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To Attain Statehood 200 Years Ago, Maine Laid Claim To Tribal Land

In this bicentennial year, Maine is recognizing the people who carved a new state out of the woods and set it on its path. But that history is complicated by the fact that some of those early Mainers displaced native peoples who had made the land their home for thousands of years.

Jennifer Neptune, who runs the Penobscot Nation museum, says the Penobscots worried about the impacts of non-natives long before Maine began its push for statehood.

“Cutting down the trees to make farms, damming rivers for sawmills, which impacted our fisheries,” she says.

Some of the explorers who first made their way into Maine, says James Francis, director of cultural and historic preservation for the Penobscot Nation, treated the Penobscots with a degree of respect. He cites Samuel de Champlain as an example.

“Champlain waits in Bangor for a couple of days until a Penobscot chief comes down river and they talk,” he says.

The English explorer George Weymouth, he says, took a different approach.

“Weymouth captures five Penobscots, kidnaps them and takes them to Europe so he can teach them how to speak English and better explore the land and the Penobscot River Valley,” Francis says.

By the time Maine became a state in 1820, then-Gov. William King called on the Penobscots for help in assessing the resources that might be tapped in building the new state’s economy.

Two-hundred years ago this this month, a team of three men returned from an expedition into central and northern Maine. They were Maj. Joseph Treat, a surveyor from Bangor, his cousin, Capt. Jason Holyoke, and Lt. Gov. John Neptune of the Penobscot Nation. Treat kept journals that documented what kind of trees could be harvested, where the rivers ran and what kinds of fish and animals could be used for food.

Jennifer Neptune says Lt. Gov. Neptune, no relation, was surely aware of what might be at stake as he agreed to join the Treat expedition in the fall of 1820.

“Things like this usually didn’t go in our favor. But, I think, wanting to have some part of that and some control in that was important for Penobscots to know what the intentions were, what Maine was up to,” she says.

Treat’s journals did point the way for the new state to exploit its natural resources. But Francis says Treat also mapped, literally, the Penobscots’ significant presence on their namesake river.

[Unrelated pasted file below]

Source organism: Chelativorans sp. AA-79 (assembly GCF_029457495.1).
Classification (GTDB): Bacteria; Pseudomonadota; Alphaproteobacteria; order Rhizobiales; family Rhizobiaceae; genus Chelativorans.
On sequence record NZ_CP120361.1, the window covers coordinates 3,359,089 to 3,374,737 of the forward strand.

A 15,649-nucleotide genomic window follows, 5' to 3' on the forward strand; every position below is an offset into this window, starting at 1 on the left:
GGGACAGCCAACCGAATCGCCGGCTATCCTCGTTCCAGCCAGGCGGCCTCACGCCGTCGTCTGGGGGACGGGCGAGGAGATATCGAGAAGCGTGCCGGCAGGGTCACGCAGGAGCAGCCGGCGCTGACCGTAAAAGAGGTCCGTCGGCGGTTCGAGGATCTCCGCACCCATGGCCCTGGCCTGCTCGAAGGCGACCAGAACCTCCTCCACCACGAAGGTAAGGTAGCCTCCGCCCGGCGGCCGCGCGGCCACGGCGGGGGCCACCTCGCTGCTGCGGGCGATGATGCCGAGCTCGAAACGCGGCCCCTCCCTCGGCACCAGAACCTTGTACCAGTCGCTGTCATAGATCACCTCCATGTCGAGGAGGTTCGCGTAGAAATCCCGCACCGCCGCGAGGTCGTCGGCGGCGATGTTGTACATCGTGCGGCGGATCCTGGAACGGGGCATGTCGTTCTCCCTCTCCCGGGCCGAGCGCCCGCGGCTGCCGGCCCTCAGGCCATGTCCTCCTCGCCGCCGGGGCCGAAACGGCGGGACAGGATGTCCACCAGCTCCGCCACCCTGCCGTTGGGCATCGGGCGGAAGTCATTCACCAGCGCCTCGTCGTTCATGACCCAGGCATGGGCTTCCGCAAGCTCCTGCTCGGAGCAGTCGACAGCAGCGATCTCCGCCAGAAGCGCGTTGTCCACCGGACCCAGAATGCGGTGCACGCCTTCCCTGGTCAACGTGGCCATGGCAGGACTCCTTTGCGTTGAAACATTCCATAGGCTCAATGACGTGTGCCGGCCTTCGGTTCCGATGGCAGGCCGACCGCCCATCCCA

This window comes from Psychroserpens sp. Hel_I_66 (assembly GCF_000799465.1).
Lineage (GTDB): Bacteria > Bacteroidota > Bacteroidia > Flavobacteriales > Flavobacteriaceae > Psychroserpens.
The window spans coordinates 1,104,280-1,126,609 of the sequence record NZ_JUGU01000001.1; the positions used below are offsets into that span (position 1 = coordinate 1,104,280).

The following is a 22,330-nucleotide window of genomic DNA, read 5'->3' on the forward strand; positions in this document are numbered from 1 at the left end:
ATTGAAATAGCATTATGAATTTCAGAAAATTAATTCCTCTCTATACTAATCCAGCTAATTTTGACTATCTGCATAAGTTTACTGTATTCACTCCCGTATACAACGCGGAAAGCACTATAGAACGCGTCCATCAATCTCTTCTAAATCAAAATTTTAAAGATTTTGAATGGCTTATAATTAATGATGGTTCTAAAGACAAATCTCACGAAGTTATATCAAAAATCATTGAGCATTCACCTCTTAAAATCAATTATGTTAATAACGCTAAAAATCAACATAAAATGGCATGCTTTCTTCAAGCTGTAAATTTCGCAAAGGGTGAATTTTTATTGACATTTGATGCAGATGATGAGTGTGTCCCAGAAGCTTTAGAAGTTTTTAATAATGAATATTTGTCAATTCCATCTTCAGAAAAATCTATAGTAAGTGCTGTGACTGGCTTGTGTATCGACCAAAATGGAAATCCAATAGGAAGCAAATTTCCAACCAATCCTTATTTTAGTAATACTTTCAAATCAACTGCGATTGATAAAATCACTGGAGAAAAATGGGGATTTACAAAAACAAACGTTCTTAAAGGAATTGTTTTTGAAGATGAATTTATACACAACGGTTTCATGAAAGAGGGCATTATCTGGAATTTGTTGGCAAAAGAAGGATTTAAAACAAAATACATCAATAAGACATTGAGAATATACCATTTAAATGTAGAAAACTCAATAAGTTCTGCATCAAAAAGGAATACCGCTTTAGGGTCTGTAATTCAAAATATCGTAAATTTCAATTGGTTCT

“Treat did a really good job of documenting where Americans were living, but also he put these little triangles on the map, where Indians were living. And so, you see the population of these waterways inundated with indigenous people living on the river and on the islands and really shows that population and how we really strive to be near the waterway,” she says.

And Neptune says the Treat journals not only documented what the Penobscots had, but also what they were about to lose.

“Shortly after Maine statehood, Maine illegally takes, like, 95 percent of the remaining Penobscot land in our upper townships. And that was, you know, devastating. And it’s still devastating. When you travel north and you see the ‘Indian Purchase’ sign, it hurts,” she says. “It always hurts. And it always will.”

That land grab, Francis says, was born of a policy that reflected how the new state’s government viewed the tribes.

“In the first Legislature, Maine decides that the tribes of Maine would be ‘wards of the state.’ They set up this long, relationship where we have Indian Agents speaking on our behalf: state appointed officials. Sometimes living in our communities, speaking on our behalf. Collecting our money from leases on our islands during the log drive and putting them into the state coffers. And we remained under the thumb of the state of Maine until the mid-1970s,” she says.

That’s when the Penobscot, Passamaquoddy and Maliseet Indians began legal action, claiming title to nearly two-thirds of the land of Maine. That led to the Maine Indian Land Claims Act in 1980. It resolved the land claim, but much else about the rights of the Maine tribes, their sovereignty from the state and who controls the river that’s been their home for thousands of areas remains in dispute to this day.